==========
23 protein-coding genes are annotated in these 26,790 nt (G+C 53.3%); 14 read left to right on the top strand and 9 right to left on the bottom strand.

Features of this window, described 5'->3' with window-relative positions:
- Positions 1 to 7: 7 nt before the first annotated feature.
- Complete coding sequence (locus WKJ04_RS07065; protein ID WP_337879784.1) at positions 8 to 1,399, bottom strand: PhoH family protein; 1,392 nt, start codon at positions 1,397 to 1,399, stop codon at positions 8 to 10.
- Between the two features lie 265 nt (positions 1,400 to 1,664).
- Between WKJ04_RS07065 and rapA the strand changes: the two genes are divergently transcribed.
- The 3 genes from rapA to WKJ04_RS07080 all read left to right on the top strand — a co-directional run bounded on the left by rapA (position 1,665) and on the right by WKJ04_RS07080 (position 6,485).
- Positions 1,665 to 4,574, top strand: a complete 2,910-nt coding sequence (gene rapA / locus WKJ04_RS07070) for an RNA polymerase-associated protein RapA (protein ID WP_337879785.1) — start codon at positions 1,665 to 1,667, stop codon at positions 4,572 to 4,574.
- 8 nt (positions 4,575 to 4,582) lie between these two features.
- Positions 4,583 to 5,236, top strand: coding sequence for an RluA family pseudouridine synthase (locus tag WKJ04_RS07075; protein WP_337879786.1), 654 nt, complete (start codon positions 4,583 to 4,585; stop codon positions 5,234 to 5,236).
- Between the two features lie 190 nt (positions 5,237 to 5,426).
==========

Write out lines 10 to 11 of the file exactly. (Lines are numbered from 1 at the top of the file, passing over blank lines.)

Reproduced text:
- Positions 4,583 to 5,236, top strand: coding sequence for an RluA family pseudouridine synthase (locus tag WKJ04_RS07075; protein WP_337879786.1), 654 nt, complete (start codon positions 4,583 to 4,585; stop codon positions 5,234 to 5,236).
- Between the two features lie 190 nt (positions 5,237 to 5,426).